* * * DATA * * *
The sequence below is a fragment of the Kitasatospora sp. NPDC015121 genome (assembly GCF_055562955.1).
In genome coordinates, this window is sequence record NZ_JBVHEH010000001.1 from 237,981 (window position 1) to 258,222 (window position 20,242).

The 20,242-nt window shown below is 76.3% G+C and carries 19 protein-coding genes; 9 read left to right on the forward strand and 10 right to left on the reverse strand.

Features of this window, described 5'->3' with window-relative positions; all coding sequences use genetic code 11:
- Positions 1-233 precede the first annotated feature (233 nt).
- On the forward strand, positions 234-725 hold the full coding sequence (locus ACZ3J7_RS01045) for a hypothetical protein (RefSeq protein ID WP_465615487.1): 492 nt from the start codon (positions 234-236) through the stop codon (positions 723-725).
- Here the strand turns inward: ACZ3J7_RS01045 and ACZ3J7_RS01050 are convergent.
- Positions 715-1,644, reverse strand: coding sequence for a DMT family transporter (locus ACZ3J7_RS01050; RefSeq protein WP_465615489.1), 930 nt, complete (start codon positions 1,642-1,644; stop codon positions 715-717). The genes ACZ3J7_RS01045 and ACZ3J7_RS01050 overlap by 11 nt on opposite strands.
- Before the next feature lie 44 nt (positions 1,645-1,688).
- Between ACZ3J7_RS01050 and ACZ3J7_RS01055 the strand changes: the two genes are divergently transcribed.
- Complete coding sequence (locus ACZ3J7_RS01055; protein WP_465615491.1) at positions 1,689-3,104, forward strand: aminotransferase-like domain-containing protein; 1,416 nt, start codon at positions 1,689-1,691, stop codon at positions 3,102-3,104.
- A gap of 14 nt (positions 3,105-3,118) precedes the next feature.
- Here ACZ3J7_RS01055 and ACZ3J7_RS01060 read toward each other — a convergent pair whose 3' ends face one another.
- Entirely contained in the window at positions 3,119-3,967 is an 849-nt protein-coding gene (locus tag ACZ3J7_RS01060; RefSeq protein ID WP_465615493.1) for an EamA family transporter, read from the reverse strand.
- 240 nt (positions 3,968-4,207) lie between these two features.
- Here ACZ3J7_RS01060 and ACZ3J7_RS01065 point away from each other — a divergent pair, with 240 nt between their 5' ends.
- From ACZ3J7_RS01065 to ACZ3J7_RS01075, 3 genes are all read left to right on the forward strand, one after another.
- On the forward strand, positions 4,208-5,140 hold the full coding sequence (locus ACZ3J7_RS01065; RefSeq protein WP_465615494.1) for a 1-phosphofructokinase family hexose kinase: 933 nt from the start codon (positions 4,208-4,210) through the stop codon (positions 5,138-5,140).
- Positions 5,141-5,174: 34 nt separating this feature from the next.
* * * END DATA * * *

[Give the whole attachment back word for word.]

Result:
The sequence below is a fragment of the Kitasatospora sp. NPDC015121 genome (assembly GCF_055562955.1).
In genome coordinates, this window is sequence record NZ_JBVHEH010000001.1 from 237,981 (window position 1) to 258,222 (window position 20,242).

The 20,242-nt window shown below is 76.3% G+C and carries 19 protein-coding genes; 9 read left to right on the forward strand and 10 right to left on the reverse strand.

Features of this window, described 5'->3' with window-relative positions; all coding sequences use genetic code 11:
- Positions 1-233 precede the first annotated feature (233 nt).
- On the forward strand, positions 234-725 hold the full coding sequence (locus ACZ3J7_RS01045) for a hypothetical protein (RefSeq protein ID WP_465615487.1): 492 nt from the start codon (positions 234-236) through the stop codon (positions 723-725).
- Here the strand turns inward: ACZ3J7_RS01045 and ACZ3J7_RS01050 are convergent.
- Positions 715-1,644, reverse strand: coding sequence for a DMT family transporter (locus ACZ3J7_RS01050; RefSeq protein WP_465615489.1), 930 nt, complete (start codon positions 1,642-1,644; stop codon positions 715-717). The genes ACZ3J7_RS01045 and ACZ3J7_RS01050 overlap by 11 nt on opposite strands.
- Before the next feature lie 44 nt (positions 1,645-1,688).
- Between ACZ3J7_RS01050 and ACZ3J7_RS01055 the strand changes: the two genes are divergently transcribed.
- Complete coding sequence (locus ACZ3J7_RS01055; protein WP_465615491.1) at positions 1,689-3,104, forward strand: aminotransferase-like domain-containing protein; 1,416 nt, start codon at positions 1,689-1,691, stop codon at positions 3,102-3,104.
- A gap of 14 nt (positions 3,105-3,118) precedes the next feature.
- Here ACZ3J7_RS01055 and ACZ3J7_RS01060 read toward each other — a convergent pair whose 3' ends face one another.
- Entirely contained in the window at positions 3,119-3,967 is an 849-nt protein-coding gene (locus tag ACZ3J7_RS01060; RefSeq protein ID WP_465615493.1) for an EamA family transporter, read from the reverse strand.
- 240 nt (positions 3,968-4,207) lie between these two features.
- Here ACZ3J7_RS01060 and ACZ3J7_RS01065 point away from each other — a divergent pair, with 240 nt between their 5' ends.
- From ACZ3J7_RS01065 to ACZ3J7_RS01075, 3 genes are all read left to right on the forward strand, one after another.
- On the forward strand, positions 4,208-5,140 hold the full coding sequence (locus ACZ3J7_RS01065; RefSeq protein WP_465615494.1) for a 1-phosphofructokinase family hexose kinase: 933 nt from the start codon (positions 4,208-4,210) through the stop codon (positions 5,138-5,140).
- Positions 5,141-5,174: 34 nt separating this feature from the next.